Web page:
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Abstract Art Gallery

Isle of Wight Gallery Fine Art & Photography

Art & Photography Packaging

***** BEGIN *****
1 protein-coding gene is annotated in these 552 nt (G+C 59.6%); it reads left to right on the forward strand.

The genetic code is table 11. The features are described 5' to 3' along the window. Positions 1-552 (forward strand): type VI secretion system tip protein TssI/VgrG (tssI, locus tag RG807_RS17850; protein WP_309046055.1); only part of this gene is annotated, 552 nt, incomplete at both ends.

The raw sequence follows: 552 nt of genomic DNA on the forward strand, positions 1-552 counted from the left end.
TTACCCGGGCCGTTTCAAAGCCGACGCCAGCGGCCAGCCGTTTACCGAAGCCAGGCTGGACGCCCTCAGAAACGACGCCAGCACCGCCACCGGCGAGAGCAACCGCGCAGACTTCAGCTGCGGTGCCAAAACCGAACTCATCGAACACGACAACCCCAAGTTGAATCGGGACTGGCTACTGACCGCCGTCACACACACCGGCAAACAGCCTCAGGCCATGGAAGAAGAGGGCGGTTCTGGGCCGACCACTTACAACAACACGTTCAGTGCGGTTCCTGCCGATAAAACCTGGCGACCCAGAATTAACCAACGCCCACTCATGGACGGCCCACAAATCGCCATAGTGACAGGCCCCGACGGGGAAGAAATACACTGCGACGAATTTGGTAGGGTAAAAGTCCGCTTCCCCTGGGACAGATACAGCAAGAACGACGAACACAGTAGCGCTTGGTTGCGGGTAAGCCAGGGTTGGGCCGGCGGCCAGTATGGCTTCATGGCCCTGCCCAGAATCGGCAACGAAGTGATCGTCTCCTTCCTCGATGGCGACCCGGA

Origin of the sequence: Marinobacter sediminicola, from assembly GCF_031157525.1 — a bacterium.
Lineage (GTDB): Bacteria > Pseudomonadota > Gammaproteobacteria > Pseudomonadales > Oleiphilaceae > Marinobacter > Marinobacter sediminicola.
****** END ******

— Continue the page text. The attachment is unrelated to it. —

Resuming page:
Shipping art is pretty popular right now. That's about the only way to get it from point A to point B in many parts of the world. So with this in mind, we want to provide helpful tips, hints, and pointers for do-it-yourselfers about how to pack, ship, and insure art in order to maximize our chances of getting it safely and securely to wherever we want it to go: No matter what we're shipping, we pack it neat and pack it well. Our packages should look at least as good as our art. First impressions count in the art world and as silly as it might sound, our buyers see our packaging first. We always leave space between the top, bottom and edges of the art, and the sides of the package. The larger the art, the greater the distance should be between the where the art stops and the packaging starts. Two to six inch buffers are reasonable for most art. After the art is packed but before sealing the package, we make sure all vacant or leftover spaces are filled tight. Depending on what we're shipping and how fragile it is, we can fill vacant space with crushed paper, foam, Styrofoam, peanuts, air-pillows, etc. This prevents the art from shifting while in transit. Pack tightly, but not so tight that unnecessary pressure is placed on the art. We shake our package both before and after we seal it to make sure nothing is loose or moving around. If something is moving now, it's only going to get worse once the package is in transit. We always shake before we send. Depending on what we are shipping and how much protection it needs while in transit, packing materials might include heavy (5 mil) plastic for wrapping, bubble wrap or peanuts or air cushions for insulation, two- or four-ply corrugated cardboard for boxing depending on the size of the art, custom-built wooden crates, industrial foam planking for insulating tops, bottoms or sides (like the kinds used in housing construction- two inches thick for larger art, one inch thick for smaller art), and heavy-duty fiberglass filament packing tape to hold everything together. Good resources for free larger-sized cardboard boxes or sheets can be bike stores, appliance stores, stores selling flat-panel screens or TVs, and other retail outlets or warehouses that deal in larger sized products. We always call ahead to see if they give used cardboard boxes or packaging away. We make sure the package is entirely sealed, especially along the edges and corners. There should be no loose or exposed areas or weak spots that can catch on sharp edges or objects or otherwise be easily wedged open. We do whatever is necessary to prevent smears, rubbing, or friction damage to the art. We make sure sensitive surfaces and mediums are adequately packed, separated or otherwise protected from their immediate surroundings. For example, when shipping prints, posters or works on paper, protecting exposed surfaces with glassine, barrier paper, or similar substrate is recommended. If we are packing and shipping unframed prints, posters, graphics or works on paper, we put them between crisscrossed pieces of heavy cardboard on both top and bottom makes the packages difficult to bend. We don't forget to leave space between the edges of the print and the edges of the package. With works framed under glass, we crisscross packing tape across the glass to minimize damage in case of breakage. The tape helps to keep the glass from shattering onto the art, shifting around while in transit, and causing problems. Both sides of works on canvas should be protected with difficult-to-puncture coverings like plywood, masonite, plastic sheeting, etc. We take comprehensive pictures of the art before, during, and after we pack it-- detail

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